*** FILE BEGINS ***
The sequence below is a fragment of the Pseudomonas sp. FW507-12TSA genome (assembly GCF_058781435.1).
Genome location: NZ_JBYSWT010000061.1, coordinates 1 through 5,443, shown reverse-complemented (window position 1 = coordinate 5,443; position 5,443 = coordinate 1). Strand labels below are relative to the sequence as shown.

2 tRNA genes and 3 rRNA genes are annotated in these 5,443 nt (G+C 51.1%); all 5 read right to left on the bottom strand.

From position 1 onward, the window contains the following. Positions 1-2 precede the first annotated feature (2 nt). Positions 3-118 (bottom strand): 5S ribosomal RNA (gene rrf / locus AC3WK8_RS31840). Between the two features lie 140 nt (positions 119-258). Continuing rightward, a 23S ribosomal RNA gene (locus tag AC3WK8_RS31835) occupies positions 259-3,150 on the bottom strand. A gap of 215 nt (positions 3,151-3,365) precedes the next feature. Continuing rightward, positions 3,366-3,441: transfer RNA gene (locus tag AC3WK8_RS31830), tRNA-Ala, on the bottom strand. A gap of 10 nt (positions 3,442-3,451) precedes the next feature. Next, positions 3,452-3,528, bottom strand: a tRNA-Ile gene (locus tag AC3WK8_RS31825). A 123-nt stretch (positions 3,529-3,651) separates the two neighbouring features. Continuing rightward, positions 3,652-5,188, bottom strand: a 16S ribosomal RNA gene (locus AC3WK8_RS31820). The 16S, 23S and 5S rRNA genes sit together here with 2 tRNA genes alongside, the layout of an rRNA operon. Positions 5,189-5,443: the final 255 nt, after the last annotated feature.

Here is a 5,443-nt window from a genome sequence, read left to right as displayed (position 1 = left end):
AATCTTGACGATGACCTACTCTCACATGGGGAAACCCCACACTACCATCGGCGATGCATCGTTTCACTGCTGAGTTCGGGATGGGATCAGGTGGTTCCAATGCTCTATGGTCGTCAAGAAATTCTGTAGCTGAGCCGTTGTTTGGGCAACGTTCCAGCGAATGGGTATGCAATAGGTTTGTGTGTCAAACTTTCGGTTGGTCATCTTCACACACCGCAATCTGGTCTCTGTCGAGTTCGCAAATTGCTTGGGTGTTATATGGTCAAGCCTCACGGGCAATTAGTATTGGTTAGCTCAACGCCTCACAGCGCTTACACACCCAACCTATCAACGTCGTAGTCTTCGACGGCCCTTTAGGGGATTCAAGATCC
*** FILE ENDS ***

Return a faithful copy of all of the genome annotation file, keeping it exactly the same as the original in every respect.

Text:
The sequence below is a fragment of the Pseudomonas sp. FW507-12TSA genome (assembly GCF_058781435.1).
Genome location: NZ_JBYSWT010000061.1, coordinates 1 through 5,443, shown reverse-complemented (window position 1 = coordinate 5,443; position 5,443 = coordinate 1). Strand labels below are relative to the sequence as shown.

2 tRNA genes and 3 rRNA genes are annotated in these 5,443 nt (G+C 51.1%); all 5 read right to left on the bottom strand.

From position 1 onward, the window contains the following. Positions 1-2 precede the first annotated feature (2 nt). Positions 3-118 (bottom strand): 5S ribosomal RNA (gene rrf / locus AC3WK8_RS31840). Between the two features lie 140 nt (positions 119-258). Continuing rightward, a 23S ribosomal RNA gene (locus tag AC3WK8_RS31835) occupies positions 259-3,150 on the bottom strand. A gap of 215 nt (positions 3,151-3,365) precedes the next feature. Continuing rightward, positions 3,366-3,441: transfer RNA gene (locus tag AC3WK8_RS31830), tRNA-Ala, on the bottom strand. A gap of 10 nt (positions 3,442-3,451) precedes the next feature. Next, positions 3,452-3,528, bottom strand: a tRNA-Ile gene (locus tag AC3WK8_RS31825). A 123-nt stretch (positions 3,529-3,651) separates the two neighbouring features. Continuing rightward, positions 3,652-5,188, bottom strand: a 16S ribosomal RNA gene (locus AC3WK8_RS31820). The 16S, 23S and 5S rRNA genes sit together here with 2 tRNA genes alongside, the layout of an rRNA operon. Positions 5,189-5,443: the final 255 nt, after the last annotated feature.

Here is a 5,443-nt window from a genome sequence, read left to right as displayed (position 1 = left end):
AATCTTGACGATGACCTACTCTCACATGGGGAAACCCCACACTACCATCGGCGATGCATCGTTTCACTGCTGAGTTCGGGATGGGATCAGGTGGTTCCAATGCTCTATGGTCGTCAAGAAATTCTGTAGCTGAGCCGTTGTTTGGGCAACGTTCCAGCGAATGGGTATGCAATAGGTTTGTGTGTCAAACTTTCGGTTGGTCATCTTCACACACCGCAATCTGGTCTCTGTCGAGTTCGCAAATTGCTTGGGTGTTATATGGTCAAGCCTCACGGGCAATTAGTATTGGTTAGCTCAACGCCTCACAGCGCTTACACACCCAACCTATCAACGTCGTAGTCTTCGACGGCCCTTTAGGGGATTCAAGATCC